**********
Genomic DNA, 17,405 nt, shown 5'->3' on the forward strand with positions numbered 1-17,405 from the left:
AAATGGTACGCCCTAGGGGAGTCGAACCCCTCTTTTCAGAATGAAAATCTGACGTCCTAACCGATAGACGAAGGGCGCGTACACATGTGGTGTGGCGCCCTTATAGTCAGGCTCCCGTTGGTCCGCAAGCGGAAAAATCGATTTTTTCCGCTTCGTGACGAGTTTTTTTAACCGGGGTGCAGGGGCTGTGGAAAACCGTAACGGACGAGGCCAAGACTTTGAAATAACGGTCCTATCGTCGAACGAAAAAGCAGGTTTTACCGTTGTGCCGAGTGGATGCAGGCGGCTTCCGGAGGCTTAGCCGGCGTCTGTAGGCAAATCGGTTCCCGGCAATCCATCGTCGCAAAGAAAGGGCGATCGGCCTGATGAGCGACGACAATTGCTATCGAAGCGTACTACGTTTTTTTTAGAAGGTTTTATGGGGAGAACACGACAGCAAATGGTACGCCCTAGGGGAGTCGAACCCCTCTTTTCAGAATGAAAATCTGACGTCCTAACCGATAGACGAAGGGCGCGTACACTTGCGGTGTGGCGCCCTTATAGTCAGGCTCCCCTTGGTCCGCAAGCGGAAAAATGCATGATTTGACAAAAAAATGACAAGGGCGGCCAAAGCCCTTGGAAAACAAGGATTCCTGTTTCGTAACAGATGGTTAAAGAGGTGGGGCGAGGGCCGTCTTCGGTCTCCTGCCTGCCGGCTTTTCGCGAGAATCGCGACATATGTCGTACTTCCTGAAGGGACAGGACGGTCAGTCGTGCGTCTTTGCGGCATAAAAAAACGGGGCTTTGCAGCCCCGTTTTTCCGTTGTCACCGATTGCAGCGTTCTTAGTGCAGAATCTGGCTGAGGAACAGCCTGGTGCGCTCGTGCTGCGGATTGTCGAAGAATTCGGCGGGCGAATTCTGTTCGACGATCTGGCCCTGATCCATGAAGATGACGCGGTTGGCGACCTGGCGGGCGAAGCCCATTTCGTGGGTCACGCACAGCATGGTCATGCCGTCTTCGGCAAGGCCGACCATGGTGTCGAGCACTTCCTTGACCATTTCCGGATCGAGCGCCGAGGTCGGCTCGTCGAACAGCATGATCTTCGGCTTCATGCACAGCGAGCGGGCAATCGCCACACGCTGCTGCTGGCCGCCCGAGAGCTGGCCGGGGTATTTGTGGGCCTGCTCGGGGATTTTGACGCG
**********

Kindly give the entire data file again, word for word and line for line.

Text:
Genomic DNA, 17,405 nt, shown 5'->3' on the forward strand with positions numbered 1-17,405 from the left:
AAATGGTACGCCCTAGGGGAGTCGAACCCCTCTTTTCAGAATGAAAATCTGACGTCCTAACCGATAGACGAAGGGCGCGTACACATGTGGTGTGGCGCCCTTATAGTCAGGCTCCCGTTGGTCCGCAAGCGGAAAAATCGATTTTTTCCGCTTCGTGACGAGTTTTTTTAACCGGGGTGCAGGGGCTGTGGAAAACCGTAACGGACGAGGCCAAGACTTTGAAATAACGGTCCTATCGTCGAACGAAAAAGCAGGTTTTACCGTTGTGCCGAGTGGATGCAGGCGGCTTCCGGAGGCTTAGCCGGCGTCTGTAGGCAAATCGGTTCCCGGCAATCCATCGTCGCAAAGAAAGGGCGATCGGCCTGATGAGCGACGACAATTGCTATCGAAGCGTACTACGTTTTTTTTAGAAGGTTTTATGGGGAGAACACGACAGCAAATGGTACGCCCTAGGGGAGTCGAACCCCTCTTTTCAGAATGAAAATCTGACGTCCTAACCGATAGACGAAGGGCGCGTACACTTGCGGTGTGGCGCCCTTATAGTCAGGCTCCCCTTGGTCCGCAAGCGGAAAAATGCATGATTTGACAAAAAAATGACAAGGGCGGCCAAAGCCCTTGGAAAACAAGGATTCCTGTTTCGTAACAGATGGTTAAAGAGGTGGGGCGAGGGCCGTCTTCGGTCTCCTGCCTGCCGGCTTTTCGCGAGAATCGCGACATATGTCGTACTTCCTGAAGGGACAGGACGGTCAGTCGTGCGTCTTTGCGGCATAAAAAAACGGGGCTTTGCAGCCCCGTTTTTCCGTTGTCACCGATTGCAGCGTTCTTAGTGCAGAATCTGGCTGAGGAACAGCCTGGTGCGCTCGTGCTGCGGATTGTCGAAGAATTCGGCGGGCGAATTCTGTTCGACGATCTGGCCCTGATCCATGAAGATGACGCGGTTGGCGACCTGGCGGGCGAAGCCCATTTCGTGGGTCACGCACAGCATGGTCATGCCGTCTTCGGCAAGGCCGACCATGGTGTCGAGCACTTCCTTGACCATTTCCGGATCGAGCGCCGAGGTCGGCTCGTCGAACAGCATGATCTTCGGCTTCATGCACAGCGAGCGGGCAATCGCCACACGCTGCTGCTGGCCGCCCGAGAGCTGGCCGGGGTATTTGTGGGCCTGCTCGGGGATTTTGACGCG